From: hugh <hdixon@bi...>  20121208 23:52:13

On Thu, 6 Dec 2012 11:09:47 +1100 hdixon<hdixon@...> wrote: > Hi, > I am trying to build a QT app using the latest libGeographic library. > I have used libGeoGraphic successfully with QT previously, but this > time I have a linker error which I cannot resolve. > I am wanting to convert eastings / northings to lat/ long using the > GeographicLib::GeoCoords class. > > > My linker output, from qt creator, is: > ************************************************************************* > g++ Wl,rpath,/home/hugh/QtSDK1.2.1/Desktop/Qt/4.8.1/gcc/lib o > crashStat2kml main.o xmlfile.o > L/home/hugh/QtSDK1.2.1/Desktop/Qt/4.8.1/gcc/lib > L/usr/local/lib/libGeographic lphonon > L/home/hugh/QtSDK1.2.1/Desktop/Qt/4.8.1/gcc/lib > lpulsemainloopglib lpulse lglib2.0 lQtDBus L/usr/X11R6/lib64 > lQtMultimedia lQtScriptTools lQtScript lQtSvg lQtGui > lQtXmlPatterns lQtNetwork lQtXml lQtCore lpthread main.o: In > function `GeographicLib::GeoCoords::Reset(int, bool, double, > double)': /usr/local/include/GeographicLib/GeoCoords.hpp:260: > undefined reference to `GeographicLib::UTMUPS::Reverse(int, bool, > double, double, double&, double&, double&, double&, bool)' make: > Leaving directory > `/home/hugh/code/vr/crashStat2kmlbuilddesktopDesktop_Qt_4_8_1_for_GCC__Qt_SDK__Debug' /usr/local/include/GeographicLib/GeoCoords.hpp:265: > undefined reference to `GeographicLib::GeoCoords::FixHemisphere()' > collect2: error: ld returned 1 exit status make: *** [crashStat2kml] > Error 1 10:10:51: The process "/usr/bin/make" exited with code 2. > Error while building project crashStat2kml (target: Desktop) > > ************************************************************************* > > I have had trouble in the past with order of parameters in the call to > the linker, and am thinking there is something in libGeographic and QT > that conflicts or upsets. > > Does anyone have any experiance using libG with QT? andif so have > they seen this problem and can you help please! > > With thanks, > H > >  > LogMeIn Rescue: Anywhere, Anytime Remote support for IT. Free Trial > Remotely access PCs and mobile devices and provide instant support > Improve your efficiency, and focus on delivering more valueadd > services Discover what IT Professionals Know. Rescue delivers > http://p.sf.net/sfu/logmein_12329d2d > _______________________________________________ > Geographiclibusers mailing list > Geographiclibusers@... > https://lists.sourceforge.net/lists/listinfo/geographiclibusers Problem found in my configuration, had nothing to do with libGeographics! Sorry! H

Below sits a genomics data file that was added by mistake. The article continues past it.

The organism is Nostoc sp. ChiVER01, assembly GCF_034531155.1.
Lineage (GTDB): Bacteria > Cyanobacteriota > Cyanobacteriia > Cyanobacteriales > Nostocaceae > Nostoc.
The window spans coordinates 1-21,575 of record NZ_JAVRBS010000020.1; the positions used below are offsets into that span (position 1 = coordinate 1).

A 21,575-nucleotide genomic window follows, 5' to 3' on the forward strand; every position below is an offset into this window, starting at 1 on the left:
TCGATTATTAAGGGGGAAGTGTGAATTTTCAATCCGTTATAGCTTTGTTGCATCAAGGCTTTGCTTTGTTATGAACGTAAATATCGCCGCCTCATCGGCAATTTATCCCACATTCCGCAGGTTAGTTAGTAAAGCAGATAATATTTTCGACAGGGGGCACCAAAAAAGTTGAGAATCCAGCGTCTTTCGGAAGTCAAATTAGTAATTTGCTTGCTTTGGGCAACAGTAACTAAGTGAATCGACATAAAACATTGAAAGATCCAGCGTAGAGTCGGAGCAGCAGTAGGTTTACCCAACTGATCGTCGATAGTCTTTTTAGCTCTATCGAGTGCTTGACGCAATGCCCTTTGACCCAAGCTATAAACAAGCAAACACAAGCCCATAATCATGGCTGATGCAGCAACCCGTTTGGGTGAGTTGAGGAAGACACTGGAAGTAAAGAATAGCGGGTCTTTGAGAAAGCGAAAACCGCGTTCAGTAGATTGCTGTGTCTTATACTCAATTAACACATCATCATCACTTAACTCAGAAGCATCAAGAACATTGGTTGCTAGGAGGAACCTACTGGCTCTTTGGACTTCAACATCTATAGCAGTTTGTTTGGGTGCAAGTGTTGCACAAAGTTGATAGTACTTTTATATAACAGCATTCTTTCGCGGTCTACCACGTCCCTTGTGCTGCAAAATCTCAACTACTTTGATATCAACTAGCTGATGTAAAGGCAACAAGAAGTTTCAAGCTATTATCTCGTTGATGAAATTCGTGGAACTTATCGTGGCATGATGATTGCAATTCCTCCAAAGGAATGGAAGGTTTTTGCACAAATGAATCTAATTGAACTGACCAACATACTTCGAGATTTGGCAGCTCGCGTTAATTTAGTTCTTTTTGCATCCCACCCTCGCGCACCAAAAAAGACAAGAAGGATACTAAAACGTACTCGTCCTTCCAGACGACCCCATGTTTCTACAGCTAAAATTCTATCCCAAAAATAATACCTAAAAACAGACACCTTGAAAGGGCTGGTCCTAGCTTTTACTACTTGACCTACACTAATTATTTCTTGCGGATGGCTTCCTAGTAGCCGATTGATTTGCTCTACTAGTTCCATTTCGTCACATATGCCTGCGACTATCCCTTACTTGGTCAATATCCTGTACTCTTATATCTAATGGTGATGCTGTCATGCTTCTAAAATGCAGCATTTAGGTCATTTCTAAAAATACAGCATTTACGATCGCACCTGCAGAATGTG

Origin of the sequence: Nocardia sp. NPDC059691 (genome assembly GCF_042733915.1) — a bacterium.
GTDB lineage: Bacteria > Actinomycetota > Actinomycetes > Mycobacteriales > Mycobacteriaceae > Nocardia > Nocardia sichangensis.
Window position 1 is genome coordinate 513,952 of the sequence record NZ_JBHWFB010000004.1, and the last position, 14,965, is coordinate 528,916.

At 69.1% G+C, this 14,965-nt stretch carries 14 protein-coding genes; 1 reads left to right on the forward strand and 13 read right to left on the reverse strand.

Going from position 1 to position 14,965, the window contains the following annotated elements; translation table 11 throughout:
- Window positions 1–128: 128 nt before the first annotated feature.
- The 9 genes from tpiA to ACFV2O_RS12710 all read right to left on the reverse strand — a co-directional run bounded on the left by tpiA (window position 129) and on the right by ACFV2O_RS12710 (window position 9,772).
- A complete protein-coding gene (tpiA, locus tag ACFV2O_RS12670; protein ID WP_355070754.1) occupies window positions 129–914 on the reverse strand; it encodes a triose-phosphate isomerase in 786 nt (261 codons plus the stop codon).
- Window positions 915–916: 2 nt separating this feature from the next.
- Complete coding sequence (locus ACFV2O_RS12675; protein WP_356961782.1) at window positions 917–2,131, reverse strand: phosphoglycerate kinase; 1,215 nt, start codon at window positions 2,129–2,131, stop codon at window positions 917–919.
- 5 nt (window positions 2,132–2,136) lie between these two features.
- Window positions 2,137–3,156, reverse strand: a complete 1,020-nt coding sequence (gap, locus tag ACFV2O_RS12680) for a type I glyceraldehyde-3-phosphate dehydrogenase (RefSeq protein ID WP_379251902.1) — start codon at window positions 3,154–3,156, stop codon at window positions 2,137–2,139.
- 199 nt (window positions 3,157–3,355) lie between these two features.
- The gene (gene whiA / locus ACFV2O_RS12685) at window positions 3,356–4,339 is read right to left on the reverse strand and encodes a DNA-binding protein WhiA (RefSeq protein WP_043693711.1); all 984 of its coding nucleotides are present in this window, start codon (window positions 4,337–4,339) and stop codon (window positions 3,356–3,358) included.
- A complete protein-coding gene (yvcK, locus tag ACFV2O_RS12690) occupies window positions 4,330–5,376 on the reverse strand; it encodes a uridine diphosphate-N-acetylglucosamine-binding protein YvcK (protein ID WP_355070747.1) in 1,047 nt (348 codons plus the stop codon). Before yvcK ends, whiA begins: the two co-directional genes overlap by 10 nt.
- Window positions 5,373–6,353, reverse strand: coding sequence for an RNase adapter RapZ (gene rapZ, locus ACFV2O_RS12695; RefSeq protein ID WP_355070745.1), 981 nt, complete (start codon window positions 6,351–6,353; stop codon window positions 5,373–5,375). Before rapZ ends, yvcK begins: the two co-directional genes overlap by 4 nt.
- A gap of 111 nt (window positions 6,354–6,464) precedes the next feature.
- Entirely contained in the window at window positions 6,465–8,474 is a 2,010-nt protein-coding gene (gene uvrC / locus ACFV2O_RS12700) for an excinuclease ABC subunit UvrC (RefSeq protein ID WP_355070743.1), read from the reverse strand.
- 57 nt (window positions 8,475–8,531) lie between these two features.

From: hdixon<hdixon@bi...>  20121206 00:10:00

Hi, I am trying to build a QT app using the latest libGeographic library. I have used libGeoGraphic successfully with QT previously, but this time I have a linker error which I cannot resolve. I am wanting to convert eastings / northings to lat/ long using the GeographicLib::GeoCoords class. My linker output, from qt creator, is: ************************************************************************* g++ Wl,rpath,/home/hugh/QtSDK1.2.1/Desktop/Qt/4.8.1/gcc/lib o crashStat2kml main.o xmlfile.o L/home/hugh/QtSDK1.2.1/Desktop/Qt/4.8.1/gcc/lib L/usr/local/lib/libGeographic lphonon L/home/hugh/QtSDK1.2.1/Desktop/Qt/4.8.1/gcc/lib lpulsemainloopglib lpulse lglib2.0 lQtDBus L/usr/X11R6/lib64 lQtMultimedia lQtScriptTools lQtScript lQtSvg lQtGui lQtXmlPatterns lQtNetwork lQtXml lQtCore lpthread main.o: In function `GeographicLib::GeoCoords::Reset(int, bool, double, double)': /usr/local/include/GeographicLib/GeoCoords.hpp:260: undefined reference to `GeographicLib::UTMUPS::Reverse(int, bool, double, double, double&, double&, double&, double&, bool)' make: Leaving directory `/home/hugh/code/vr/crashStat2kmlbuilddesktopDesktop_Qt_4_8_1_for_GCC__Qt_SDK__Debug' /usr/local/include/GeographicLib/GeoCoords.hpp:265: undefined reference to `GeographicLib::GeoCoords::FixHemisphere()' collect2: error: ld returned 1 exit status make: *** [crashStat2kml] Error 1 10:10:51: The process "/usr/bin/make" exited with code 2. Error while building project crashStat2kml (target: Desktop) ************************************************************************* I have had trouble in the past with order of parameters in the call to the linker, and am thinking there is something in libGeographic and QT that conflicts or upsets. Does anyone have any experiance using libG with QT? andif so have they seen this problem and can you help please! With thanks, H